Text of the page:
A digital toolchain
3D PrintAbility is a digital toolchain that combines 3D scanning, modelling, and printing technologies with custom software and affordable hardware to produce prosthetic and orthotic mobility devices.
In 2016-2017, we are working with clinical partners in Cambodia, Tanzania, and Uganda to study the efficacy and value of 3D PrintAbility to orthopaedic workshops, clinicians, and patients in low-resource countries. This clinical study phase presents opportunities to continuously improve the toolchain.
Here’s how 3D PrintAbility works.
The residual limb is scanned, creating a 3D model.
The 3D model is customized to fit the patient.
A prosthetic is printed in about 6 hours.
Why it was designed
3D PrintAbility was designed to increase access to mobility devices in low-income countries where conventional manual production is time-consuming, there is a shortage of trained orthopaedic personnel, and resource constraints mean that hospitals need to do more with existing staff to better meet demand.
The toolchain provides orthopaedic clinicians with a new set of tools to create custom prosthetic sockets and orthotic braces for children and youth with disabilities.
It builds on the skills and expertise of clinicians, allowing them to minimize time on manual production and maximize time on decisions about device design, fit, and patient care.
How it works
3D PrintAbility mirrors the manual production process in a digital environment. Instead of plaster casting, it uses a 3D scanner to capture the external shape of the limb. Instead of rectifying the device by adding or subtracting in plaster, it uses 3D modelling software to add or subtract materials. Instead of wrapping the cast in polypropylene (a plastic polymer), it wraps the device digitally to create a 3D model which is then produced on a 3D printer.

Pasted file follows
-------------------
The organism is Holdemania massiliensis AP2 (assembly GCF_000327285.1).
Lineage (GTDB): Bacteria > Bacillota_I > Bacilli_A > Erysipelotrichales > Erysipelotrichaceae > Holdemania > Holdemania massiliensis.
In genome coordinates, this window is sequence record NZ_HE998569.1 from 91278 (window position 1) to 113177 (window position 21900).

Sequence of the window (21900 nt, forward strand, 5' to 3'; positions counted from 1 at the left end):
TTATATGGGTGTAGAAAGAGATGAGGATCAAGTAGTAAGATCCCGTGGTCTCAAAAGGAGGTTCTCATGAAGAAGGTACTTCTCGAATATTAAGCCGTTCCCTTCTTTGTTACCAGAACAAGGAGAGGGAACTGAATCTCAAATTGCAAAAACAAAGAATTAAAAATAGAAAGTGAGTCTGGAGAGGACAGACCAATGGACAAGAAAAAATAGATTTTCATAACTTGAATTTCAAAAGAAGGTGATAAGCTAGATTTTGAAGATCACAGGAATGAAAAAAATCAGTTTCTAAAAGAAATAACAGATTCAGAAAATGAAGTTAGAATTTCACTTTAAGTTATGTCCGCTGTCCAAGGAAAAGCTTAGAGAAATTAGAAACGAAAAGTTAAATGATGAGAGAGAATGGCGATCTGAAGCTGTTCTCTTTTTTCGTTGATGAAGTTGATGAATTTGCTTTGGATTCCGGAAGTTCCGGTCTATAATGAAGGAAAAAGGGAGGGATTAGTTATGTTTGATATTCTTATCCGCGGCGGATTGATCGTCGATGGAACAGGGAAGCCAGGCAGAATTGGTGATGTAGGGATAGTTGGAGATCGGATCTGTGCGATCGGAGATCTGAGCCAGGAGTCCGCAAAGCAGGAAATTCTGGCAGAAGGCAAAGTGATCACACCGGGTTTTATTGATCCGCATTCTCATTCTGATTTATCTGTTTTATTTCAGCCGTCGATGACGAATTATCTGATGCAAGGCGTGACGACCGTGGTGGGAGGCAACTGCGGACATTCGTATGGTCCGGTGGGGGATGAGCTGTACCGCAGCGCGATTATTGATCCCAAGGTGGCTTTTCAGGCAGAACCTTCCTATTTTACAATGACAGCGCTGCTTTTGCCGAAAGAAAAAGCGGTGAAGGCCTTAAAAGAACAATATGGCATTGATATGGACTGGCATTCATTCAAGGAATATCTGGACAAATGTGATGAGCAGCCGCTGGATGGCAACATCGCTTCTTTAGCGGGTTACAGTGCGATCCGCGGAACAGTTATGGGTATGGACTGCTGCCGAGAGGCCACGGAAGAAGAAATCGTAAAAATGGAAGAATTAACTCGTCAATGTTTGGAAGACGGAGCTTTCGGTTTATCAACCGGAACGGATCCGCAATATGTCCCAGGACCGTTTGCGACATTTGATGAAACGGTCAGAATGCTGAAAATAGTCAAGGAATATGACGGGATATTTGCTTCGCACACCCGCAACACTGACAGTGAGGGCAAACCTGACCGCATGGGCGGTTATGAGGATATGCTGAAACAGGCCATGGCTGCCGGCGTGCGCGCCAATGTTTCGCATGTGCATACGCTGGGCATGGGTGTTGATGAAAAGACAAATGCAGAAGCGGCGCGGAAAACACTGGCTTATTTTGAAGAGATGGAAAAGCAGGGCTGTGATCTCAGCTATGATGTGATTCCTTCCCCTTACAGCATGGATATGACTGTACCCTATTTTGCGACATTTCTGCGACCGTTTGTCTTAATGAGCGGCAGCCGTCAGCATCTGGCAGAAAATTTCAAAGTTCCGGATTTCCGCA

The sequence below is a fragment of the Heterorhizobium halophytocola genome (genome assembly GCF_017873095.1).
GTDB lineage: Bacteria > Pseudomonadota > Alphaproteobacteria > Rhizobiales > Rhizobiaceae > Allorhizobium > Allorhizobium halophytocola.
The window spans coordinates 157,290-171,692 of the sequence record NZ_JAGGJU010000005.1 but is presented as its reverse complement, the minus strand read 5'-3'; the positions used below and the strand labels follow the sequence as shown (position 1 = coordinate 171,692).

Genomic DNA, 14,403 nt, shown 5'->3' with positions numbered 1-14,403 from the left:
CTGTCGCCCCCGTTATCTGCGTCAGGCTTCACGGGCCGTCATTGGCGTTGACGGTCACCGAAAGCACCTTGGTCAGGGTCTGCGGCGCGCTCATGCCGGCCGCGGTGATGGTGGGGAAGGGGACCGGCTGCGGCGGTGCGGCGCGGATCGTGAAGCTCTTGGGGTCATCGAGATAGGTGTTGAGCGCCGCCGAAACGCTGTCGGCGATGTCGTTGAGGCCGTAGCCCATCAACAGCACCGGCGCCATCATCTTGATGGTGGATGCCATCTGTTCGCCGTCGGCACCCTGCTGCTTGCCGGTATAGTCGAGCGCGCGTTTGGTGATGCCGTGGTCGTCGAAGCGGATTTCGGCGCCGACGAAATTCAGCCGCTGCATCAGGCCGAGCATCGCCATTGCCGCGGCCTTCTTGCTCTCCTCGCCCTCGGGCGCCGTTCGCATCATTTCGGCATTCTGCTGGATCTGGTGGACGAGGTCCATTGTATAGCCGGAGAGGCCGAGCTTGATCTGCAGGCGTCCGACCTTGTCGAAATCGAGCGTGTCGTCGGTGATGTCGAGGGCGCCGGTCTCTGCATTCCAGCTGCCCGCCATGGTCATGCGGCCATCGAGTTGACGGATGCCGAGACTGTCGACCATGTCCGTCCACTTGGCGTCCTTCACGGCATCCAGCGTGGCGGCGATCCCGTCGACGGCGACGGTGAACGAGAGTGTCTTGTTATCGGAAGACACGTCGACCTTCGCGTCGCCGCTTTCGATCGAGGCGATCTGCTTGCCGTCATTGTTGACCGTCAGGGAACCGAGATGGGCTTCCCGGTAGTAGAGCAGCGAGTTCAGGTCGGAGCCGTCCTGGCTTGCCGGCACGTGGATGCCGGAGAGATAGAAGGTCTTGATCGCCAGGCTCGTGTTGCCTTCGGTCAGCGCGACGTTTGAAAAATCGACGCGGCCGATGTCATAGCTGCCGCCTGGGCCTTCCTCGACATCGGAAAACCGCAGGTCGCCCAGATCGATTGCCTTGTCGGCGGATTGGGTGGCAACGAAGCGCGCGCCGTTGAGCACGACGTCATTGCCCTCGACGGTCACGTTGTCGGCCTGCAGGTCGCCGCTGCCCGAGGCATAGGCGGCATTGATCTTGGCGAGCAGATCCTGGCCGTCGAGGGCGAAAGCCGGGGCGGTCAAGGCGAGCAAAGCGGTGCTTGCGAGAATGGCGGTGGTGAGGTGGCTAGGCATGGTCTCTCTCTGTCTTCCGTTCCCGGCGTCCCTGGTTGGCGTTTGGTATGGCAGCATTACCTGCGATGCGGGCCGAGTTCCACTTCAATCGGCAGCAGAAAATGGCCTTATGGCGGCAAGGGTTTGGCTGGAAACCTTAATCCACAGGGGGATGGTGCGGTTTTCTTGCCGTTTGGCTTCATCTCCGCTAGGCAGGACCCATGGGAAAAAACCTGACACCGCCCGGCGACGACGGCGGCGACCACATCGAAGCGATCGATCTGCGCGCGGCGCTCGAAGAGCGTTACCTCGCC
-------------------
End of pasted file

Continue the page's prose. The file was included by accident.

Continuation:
3D PrintAbility study participant Roseline takes her first steps using a 3D printed mobility device in 2015. She participated in the clinical studies in 2015 and 2016-17 in Uganda.
Benefits of 3D PrintAbility
Faster production time
Potential to cut time from assessment to fitting from about 5 days to less than 1.5 days for a prosthetic leg
Potential to increase access to mobility devices for people with disabilities
Better fitting devices
To help reduce the burden of lower limb amputee disease and related health conditions
Potential for increased productivity
Potential gain of up to 333% in orthopaedic workshops
Orthopaedic clinicians will develop expertise and skills in 3D scanning, modelling, and printing
Safer work environment
Reduces the need to use fabrication equipment, such as ovens and grinders, driving down the risk of workplace injuries
Shorter hospital stays
With 3D PrintAbility, a patient can be fitted and discharged within one overnight stay
Cost savings to patients
Shorter hospitals stays reduce costs for patients and their families enabling more patients to leave with their new device
Our first venture and longest-running project, 3D PrintAbility resulted from a two-year project developed and supported by cbm Canada, the University of Toronto, Autodesk Research, and Grand Challenges Canada in partnership with Comprehensive Rehabilitation Services in Uganda (CoRSU).
3D PrintAbility proved viable with a six-month clinical study in 2015 at CoRSU: for the first time, 32 Ugandan children and youth with lower-limb disabilities tried out 3D printed transtibial (below-the-knee) prosthetic sockets.
Nia is field testing 3D PrintAbility with clinical partners in Cambodia, Tanzania, and Uganda in 2016-2017. This testing is a big step towards 3D PrintAbility’s deployment to early adopter sites later in 2017.